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God's Salesman: Norman Vincent Peale and the Power of Positive Thinking (Religion in America) Hardcover – January 14, 1993


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Editorial Reviews

From Library Journal

George provides a sympathetic yet critical study of "The Man," "The Movement," and "The Message." Peale himself, Pealeism the movement, and Practical Christianity (a technique combining optimism with prayer, imaging, and action) powerfully influenced post-World War II mainstream American religious life. Given sole access to Peale's private collection (then 850 boxes) at Syracuse University, George is able to depict something of the thoughts and inner struggles of this man, who avowed he preached for himself and at times wrestled with depression as he preached positive thinking. The book is valuable also for its insight into American culture, especially that of the 1950s. Highly recommended for public and academic libraries.
Copyright 1992 Reed Business Information, Inc.

Review

"Carol George's book is the story of Peale and Pealeism, one she tells competently and with a gentle affection for Peale."--Boston Globe

"A meticulously documented account of the scope and nature of Peale's influence...Peale could not ask for a fairer or more sympathetic portrait than the one that Carol George paints."--The Washington Post

"Norman Vincent Peale is one of the most marvelous people I have ever met in my life. Through Carol George's book, God's Salesman he can become an important person in your life too. Getting to know this man will change your life."--Kenneth Blanchard, coauthor, The One Minute Manager

"A sympathetic biography of the controversial preacher that situates him in the mainstream of the American populist religious tradition....Peels the layers off 'Pealeism' with intelligence and tact: first-rate."--Kirkus Reviews

"A sympathetic yet critical study of 'The man,' 'The Movement,' and 'The Message.' Peale himself, Pealeism the movement, and Practical Christianity....The book is valuable also for its insight into American culture, especially that of the 1950s. Highly recommended."--Library Journal

"No book on the life of Norman Vincent Peale could be less than motivating, inspiring, life-changing. Dr. Peale is one of the 20th century's most remarkable and influential persons. As an author, motivator, minister and positive persuader, he changed my life and my ministry."--Robert H. Schuller, founding pastor of the Crystal Cathedral

"A well-researched, unsentimental, in-depth and intimate account of the life and ministry of one of this century's most influential and effective Christian spokespersons. This book tells of Dr. Peale's unique ability to translate events of everyday life into a message of faith and hope."--Dr. Arthur Caliandro, Marble Collegiate Church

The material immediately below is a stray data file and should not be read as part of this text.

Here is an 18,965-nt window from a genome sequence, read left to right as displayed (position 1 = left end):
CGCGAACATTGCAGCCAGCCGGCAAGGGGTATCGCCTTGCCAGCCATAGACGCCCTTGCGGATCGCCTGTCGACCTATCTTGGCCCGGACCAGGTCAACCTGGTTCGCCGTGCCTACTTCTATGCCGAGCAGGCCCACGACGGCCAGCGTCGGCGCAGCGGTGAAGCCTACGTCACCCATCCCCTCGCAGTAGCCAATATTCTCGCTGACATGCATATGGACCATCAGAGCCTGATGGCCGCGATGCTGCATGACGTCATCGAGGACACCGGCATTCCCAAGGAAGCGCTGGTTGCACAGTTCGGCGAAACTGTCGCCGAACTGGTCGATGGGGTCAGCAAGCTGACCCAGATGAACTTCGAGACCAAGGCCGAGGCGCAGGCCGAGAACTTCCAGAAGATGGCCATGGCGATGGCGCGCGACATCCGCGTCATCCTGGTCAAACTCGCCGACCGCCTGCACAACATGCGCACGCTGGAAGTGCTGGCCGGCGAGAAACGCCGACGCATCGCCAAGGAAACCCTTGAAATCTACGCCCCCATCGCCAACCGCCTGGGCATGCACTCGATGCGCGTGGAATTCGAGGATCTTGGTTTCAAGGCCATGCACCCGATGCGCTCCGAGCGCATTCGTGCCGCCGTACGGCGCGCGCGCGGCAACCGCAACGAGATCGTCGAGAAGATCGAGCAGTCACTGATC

"Fascinating and important, Carol George's study of Norman Vincent Peale illuminates an enduring strain of American religious life. Peale is unrivalled among twentieth-century theologians in terms of shaping the piety of churched and unchurched alike. We are in Carol George's debt for such a fine assessment of this creature and creator of popular American spirituality."--Robert C. Fuller, author of Americans and the Unconscious and Alternative Medicine and American Religious Life

"Beautifully written, thoroughly researched, studded with insights into human nature....Carol George not only presents a distinctive thesis, but presents one that is...both pathbreaking and compelling."--Grant Wacker, Duke University Divinity School
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Product Details

  • Series: Religion in America
  • Hardcover: 302 pages
  • Publisher: Oxford University Press; Complete Numbers Starting with 1, 1st Ed edition (January 14, 1993)
  • Language: English
  • ISBN-10: 0195074637
  • ISBN-13: 978-0195074635
  • Product Dimensions: 6.4 x 1.1 x 9.5 inches
  • Shipping Weight: 1.4 pounds
  • Average Customer Review: 4.0 out of 5 stars  See all reviews (1 customer review)
  • Amazon Best Sellers Rank: #1,490,692 in Books (See Top 100 in Books)

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3 of 3 people found the following review helpful By Dr. W. G. Covington, Jr. on November 25, 2003
Format: Hardcover
In a dispassionate, academic view, Carol George describes the rise of Dr. Norman Vincent Peale from relative obscurity to international prominence. The book is divided into three sections: the man, the movement, and the message. Peale started in a Methodist setting. His family was active in the denomination and Peale attended Ohio Wesleyan, where he earned average grades. Peale is described as a loner who is comfortable with a crowd of 4,000, but ill at ease with in a small group.
Peale was a avid reader. This habit was part of his persona throughout his successful career. She goes on to talk about his first pastorate and how the passion for travel was cultivated.
Dr. Peale's work was his hobby. He threw himself into it totally. He wanted to make Christanity practical, doable, applicable to the everyday world. In radio's "golden age" Dr. Peale took to the air to propagate the Gospel. In applying what he preaches, he advocated living as opposed to overindulgent self-reflection. His thoughts were, "The overly examined life would inevitably discover problems therefore,'The best was to live is just to live.'"
Many of us continue to be blessed by the legacy of this man of God. His good works remain. The fruit of his labors are still sprouting. This book tells how it all started.
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